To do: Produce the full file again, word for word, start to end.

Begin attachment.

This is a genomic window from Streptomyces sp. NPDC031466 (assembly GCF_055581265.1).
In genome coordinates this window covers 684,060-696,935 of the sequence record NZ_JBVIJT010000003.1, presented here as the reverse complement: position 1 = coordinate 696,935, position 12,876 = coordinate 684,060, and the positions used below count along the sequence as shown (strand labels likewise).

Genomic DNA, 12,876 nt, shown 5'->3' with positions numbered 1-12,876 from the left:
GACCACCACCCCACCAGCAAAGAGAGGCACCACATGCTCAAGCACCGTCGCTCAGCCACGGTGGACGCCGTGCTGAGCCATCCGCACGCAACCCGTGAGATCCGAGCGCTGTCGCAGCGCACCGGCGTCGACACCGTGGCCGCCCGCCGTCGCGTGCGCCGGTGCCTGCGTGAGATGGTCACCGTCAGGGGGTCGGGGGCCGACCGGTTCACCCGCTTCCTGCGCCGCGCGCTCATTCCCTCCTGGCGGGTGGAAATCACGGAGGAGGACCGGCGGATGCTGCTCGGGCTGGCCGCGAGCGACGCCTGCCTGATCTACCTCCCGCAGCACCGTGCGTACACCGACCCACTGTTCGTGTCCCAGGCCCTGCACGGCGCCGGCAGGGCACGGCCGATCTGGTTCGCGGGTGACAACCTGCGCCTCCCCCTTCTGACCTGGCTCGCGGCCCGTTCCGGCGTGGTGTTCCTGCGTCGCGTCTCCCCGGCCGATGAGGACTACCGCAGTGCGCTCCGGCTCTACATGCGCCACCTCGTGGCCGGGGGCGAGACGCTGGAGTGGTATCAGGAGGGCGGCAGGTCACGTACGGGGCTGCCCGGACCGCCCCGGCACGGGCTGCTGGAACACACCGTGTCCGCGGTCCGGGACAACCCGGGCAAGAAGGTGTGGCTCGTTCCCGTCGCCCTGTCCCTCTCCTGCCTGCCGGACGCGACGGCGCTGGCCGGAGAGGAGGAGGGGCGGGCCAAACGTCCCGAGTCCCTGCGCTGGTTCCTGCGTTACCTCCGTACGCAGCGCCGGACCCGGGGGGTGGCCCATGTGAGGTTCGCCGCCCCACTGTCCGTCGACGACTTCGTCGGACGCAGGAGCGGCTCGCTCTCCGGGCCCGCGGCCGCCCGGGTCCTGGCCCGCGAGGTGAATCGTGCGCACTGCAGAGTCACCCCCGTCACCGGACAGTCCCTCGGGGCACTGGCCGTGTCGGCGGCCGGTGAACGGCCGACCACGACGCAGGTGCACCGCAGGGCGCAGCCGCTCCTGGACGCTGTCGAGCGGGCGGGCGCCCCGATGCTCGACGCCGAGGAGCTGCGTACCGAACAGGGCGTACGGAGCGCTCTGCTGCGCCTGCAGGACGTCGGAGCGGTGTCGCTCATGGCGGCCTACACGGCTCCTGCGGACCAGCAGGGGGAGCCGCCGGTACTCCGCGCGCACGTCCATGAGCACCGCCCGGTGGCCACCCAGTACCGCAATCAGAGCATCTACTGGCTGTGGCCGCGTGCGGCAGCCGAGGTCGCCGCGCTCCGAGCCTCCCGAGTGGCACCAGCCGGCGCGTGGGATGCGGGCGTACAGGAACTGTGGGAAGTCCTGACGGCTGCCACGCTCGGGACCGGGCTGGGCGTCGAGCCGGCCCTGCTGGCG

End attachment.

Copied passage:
This is a genomic window from Streptomyces sp. NPDC031466 (assembly GCF_055581265.1).
In genome coordinates this window covers 684,060-696,935 of the sequence record NZ_JBVIJT010000003.1, presented here as the reverse complement: position 1 = coordinate 696,935, position 12,876 = coordinate 684,060, and the positions used below count along the sequence as shown (strand labels likewise).

Genomic DNA, 12,876 nt, shown 5'->3' with positions numbered 1-12,876 from the left:
GACCACCACCCCACCAGCAAAGAGAGGCACCACATGCTCAAGCACCGTCGCTCAGCCACGGTGGACGCCGTGCTGAGCCATCCGCACGCAACCCGTGAGATCCGAGCGCTGTCGCAGCGCACCGGCGTCGACACCGTGGCCGCCCGCCGTCGCGTGCGCCGGTGCCTGCGTGAGATGGTCACCGTCAGGGGGTCGGGGGCCGACCGGTTCACCCGCTTCCTGCGCCGCGCGCTCATTCCCTCCTGGCGGGTGGAAATCACGGAGGAGGACCGGCGGATGCTGCTCGGGCTGGCCGCGAGCGACGCCTGCCTGATCTACCTCCCGCAGCACCGTGCGTACACCGACCCACTGTTCGTGTCCCAGGCCCTGCACGGCGCCGGCAGGGCACGGCCGATCTGGTTCGCGGGTGACAACCTGCGCCTCCCCCTTCTGACCTGGCTCGCGGCCCGTTCCGGCGTGGTGTTCCTGCGTCGCGTCTCCCCGGCCGATGAGGACTACCGCAGTGCGCTCCGGCTCTACATGCGCCACCTCGTGGCCGGGGGCGAGACGCTGGAGTGGTATCAGGAGGGCGGCAGGTCACGTACGGGGCTGCCCGGACCGCCCCGGCACGGGCTGCTGGAACACACCGTGTCCGCGGTCCGGGACAACCCGGGCAAGAAGGTGTGGCTCGTTCCCGTCGCCCTGTCCCTCTCCTGCCTGCCGGACGCGACGGCGCTGGCCGGAGAGGAGGAGGGGCGGGCCAAACGTCCCGAGTCCCTGCGCTGGTTCCTGCGTTACCTCCGTACGCAGCGCCGGACCCGGGGGGTGGCCCATGTGAGGTTCGCCGCCCCACTGTCCGTCGACGACTTCGTCGGACGCAGGAGCGGCTCGCTCTCCGGGCCCGCGGCCGCCCGGGTCCTGGCCCGCGAGGTGAATCGTGCGCACTGCAGAGTCACCCCCGTCACCGGACAGTCCCTCGGGGCACTGGCCGTGTCGGCGGCCGGTGAACGGCCGACCACGACGCAGGTGCACCGCAGGGCGCAGCCGCTCCTGGACGCTGTCGAGCGGGCGGGCGCCCCGATGCTCGACGCCGAGGAGCTGCGTACCGAACAGGGCGTACGGAGCGCTCTGCTGCGCCTGCAGGACGTCGGAGCGGTGTCGCTCATGGCGGCCTACACGGCTCCTGCGGACCAGCAGGGGGAGCCGCCGGTACTCCGCGCGCACGTCCATGAGCACCGCCCGGTGGCCACCCAGTACCGCAATCAGAGCATCTACTGGCTGTGGCCGCGTGCGGCAGCCGAGGTCGCCGCGCTCCGAGCCTCCCGAGTGGCACCAGCCGGCGCGTGGGATGCGGGCGTACAGGAACTGTGGGAAGTCCTGACGGCTGCCACGCTCGGGACCGGGCTGGGCGTCGAGCCGGCCCTGCTGGCG